The African technology ecosystem is growing and becoming more competitive over time. Africa startups keep coming up with innovative and unique solutions which help solve unique problems in their locality. Some of those startups are raising more and more money from Venture Capitalists both home and abroad. Last year, African startups raised approximately $1.31 billion in 2020 (Briters Bridges) and it won’t be surprising if they raised more in 2021.
Nigerian startups appear to be at the forefront of both raising capital and providing unique solutions for both Nigerians and the African market as a whole.
We took a look at 5 Nigerian startups which could make an impact if and when they expanded to Ghana.
Here are 5 Nigerian startups which could make an impact in Ghana:
Spleet is an online marketplace for affordable residential rentals and rents financing in Africa. The startup offers access to premium residential solutions with options of daily, monthly, and quarterly, and biannual subscription.
Spleet is currently operational in Nigeria but is currently looking at officially launching in Ghana soon. No official date has been set yet.
Spleet launching in Ghana would be a great option for young people and professionals looking for affordable rentals and housing especially in the city of Accra where housing can be a headache and provide some health competition for other proptech startups in Ghana.
Mono is a Nigeria fintech startup which enables users to securely and reliably access financial accounts across Africa.
With Mono, users and businesses can access their account Data, transaction history, balances, and income insights. Mono also allows for direct debiting from your bank account.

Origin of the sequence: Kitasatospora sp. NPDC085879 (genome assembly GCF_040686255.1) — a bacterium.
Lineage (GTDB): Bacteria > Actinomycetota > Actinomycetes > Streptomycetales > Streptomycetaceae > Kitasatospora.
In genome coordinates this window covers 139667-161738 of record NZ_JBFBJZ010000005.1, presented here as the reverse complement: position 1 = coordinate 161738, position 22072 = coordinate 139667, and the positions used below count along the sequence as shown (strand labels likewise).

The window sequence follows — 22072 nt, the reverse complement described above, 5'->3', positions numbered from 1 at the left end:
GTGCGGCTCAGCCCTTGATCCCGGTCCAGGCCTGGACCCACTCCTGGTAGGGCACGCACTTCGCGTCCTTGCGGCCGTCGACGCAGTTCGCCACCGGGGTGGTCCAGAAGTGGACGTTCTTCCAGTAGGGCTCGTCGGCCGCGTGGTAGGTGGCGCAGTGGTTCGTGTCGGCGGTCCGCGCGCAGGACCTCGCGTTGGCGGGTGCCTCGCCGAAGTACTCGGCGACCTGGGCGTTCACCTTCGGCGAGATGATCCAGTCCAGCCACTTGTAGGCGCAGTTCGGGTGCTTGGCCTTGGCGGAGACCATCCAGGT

Currently, some fintechs in Ghana allow for direct credit to users’ bank account but there aren’t many services that allow for direct debit and access a user’s bank data.
Mono could be a big deal if and when it eventually launches and could be a catalyst for Open Banking in Ghana.
Stock buying is becoming very trendy and open for the average user especially in the US with the rise of companies like Robinhood.
Not to be outdone, Nigeria also has a couple of fintechs which allow Nigerians to purchase US stocks.
Bamboo is one of those fintechs which gives unrestricted access to over 3,000 stocks listed on the U.S. stock exchange through their mobile app and web platform.
With Bamboo, users can fund their Naira and Dollar balance instantly and start buying and selling US shares.
Bamboo is looking at launching in other markets in Africa and Ghana is most likely on that list. Ghanaians having the option to buy US stocks would be great to help diversify their financial portfolio.
Abeg can be compared to “Cash App” in the US. Users in Nigeria using the Abeg app can send and receive money with anyone, donate to an important cause, or tip professionals by entering in “abeg tag” similar to a cash app tag, and sending money easily.
Although the fintech and payment competition is a bit saturated in Ghana, Abeg coming to be Ghana could make an impact because it’s a bit more focused on P2P payments which seem to be its greatest strength.
Get Equity is a private marketplace for investors and companies to trade digital securities and assets privately and securely, the platform allows companies or enterprises digitalise their assets via tokens and creates liquidity for them by connecting them to investors and syndicates who can buy and sell these assets.
What makes GetEquity exactly is the ability to easily invest in startups in Africa.